And the Oscar goes to … not your favorite.
While viewers may have been pleased with wins for the likes of Michelle Yeoh and Brendan Fraser at this year’s show, others will never forgive the Academy for snubbing their favorites, like Angela Bassett.
Awards season brings out the best – and worst – in celebrity worshippers. It’s easy to crack your knuckles and go on a Twitter tirade the second you feel someone’s been robbed of a trophy they deserved. But why do you care so much in the first place?
Chalk it up to our culture’s general obsession with celebrities and the quest for increased representation. But don’t let your feelings about these stars consume your life.
“Fans of any media event must acknowledge its entertainment function and intentionally create a disconnect between art on screen and one’s real life,” says Melvin Williams, associate professor of communication and media studies at Pace University. “It is natural to feel disappointment when a favorite star does not win. However, do not allow it to linger or compromise your mental health.”
Why do you care so much about awards, celebrities?
Most of us don’t hang out with celebrities on an everyday basis. That means they can be a vessel for our hopes, dreams and disappointments as opposed to real people with whom we engage.
“Stars are a blank screen upon which we can project any feelings we want – which, of course, includes came as well as love – to any degree of intensity,” he says David Schmidtassociate professor of English at the University at Buffalo.
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Typically, if the intensity is too much, there are some deeper issues at hand.
“From my own observations, most persons who engage in celebrity worship at the borderline pathological level were probably already suffering from some sort of mental illness before they became so engaged in celebrity worship,” Gayle Steverprofessor of psychology at SUNY Empire State College, previously told USA TODAY.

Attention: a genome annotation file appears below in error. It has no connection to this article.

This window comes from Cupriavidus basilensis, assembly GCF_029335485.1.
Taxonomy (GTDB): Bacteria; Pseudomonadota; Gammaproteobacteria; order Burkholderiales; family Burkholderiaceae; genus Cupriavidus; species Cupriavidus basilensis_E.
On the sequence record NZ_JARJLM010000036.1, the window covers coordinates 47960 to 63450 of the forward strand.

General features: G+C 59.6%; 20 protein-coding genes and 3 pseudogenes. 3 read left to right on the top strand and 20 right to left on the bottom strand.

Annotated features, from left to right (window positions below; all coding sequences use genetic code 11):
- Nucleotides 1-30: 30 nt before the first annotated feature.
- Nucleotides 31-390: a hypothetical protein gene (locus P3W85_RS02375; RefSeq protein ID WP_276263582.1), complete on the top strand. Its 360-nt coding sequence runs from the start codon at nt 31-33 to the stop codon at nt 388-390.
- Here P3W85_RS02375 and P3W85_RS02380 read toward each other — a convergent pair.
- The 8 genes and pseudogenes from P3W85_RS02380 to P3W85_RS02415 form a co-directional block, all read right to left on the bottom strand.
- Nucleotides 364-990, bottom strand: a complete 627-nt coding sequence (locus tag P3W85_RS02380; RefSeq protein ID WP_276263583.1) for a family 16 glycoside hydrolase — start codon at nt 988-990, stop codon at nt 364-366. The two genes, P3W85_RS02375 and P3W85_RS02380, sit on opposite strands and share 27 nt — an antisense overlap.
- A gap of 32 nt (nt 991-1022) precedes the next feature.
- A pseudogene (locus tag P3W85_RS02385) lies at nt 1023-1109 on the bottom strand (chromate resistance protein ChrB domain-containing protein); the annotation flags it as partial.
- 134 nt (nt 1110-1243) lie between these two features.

That said, there’s been a groundswell in recent years begging for more diversity at awards shows. Any feelings of frustration in our personal lives regarding race and identity in society may play out via representation in art and when it is honored.
“Usually, what has happened in such cases is that there has been an excessive identification with an actor or artist and the outcome of an award decision,” says Glen Robert Gill, associate professor, of classics and general humanities at Montclair State University. “The viewer has tied some aspect of their self-identity to whether or not the star wins.”
Although the lines can blur, remember, a film or performance can mean something without the societal gold standard of recognition.
“Representation at an awards ceremony matters, but it can’t matter more than representation in the art itself, so we can’t put the cart before the horse, or the award above the film, as it were,” Gill adds.
So, if your favorite actor loses on Oscar night…
No one “stole” anything. “Remember that nothing was taken away, nothing was lost,” Gill says. “The film and the performance that you appreciated is still there, and your appreciation and that of the community remains, unaffected. And this fact, in turn, reveals something about these awards.”
Recognize when there might be a problem. “If your negative reaction or frustration at the outcome of an award exceeds your positive reaction or appreciation of the film or the performance you wanted to win, you might want to rethink your priorities,” Gill adds.
It’s OK to channel some energy into it. Of course, get invested during an awards show and specifically Oscars night if you want. Just prepare yourself. As Schmid says: “With respect to this year’s Oscars, I expect an outpouring of negative emotion if Michelle Yeoh doesn’t win Best Actress.”
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This article originally appeared on USA TODAY: Angela Bassett Oscars loss: Why we cry when our favorite stars lose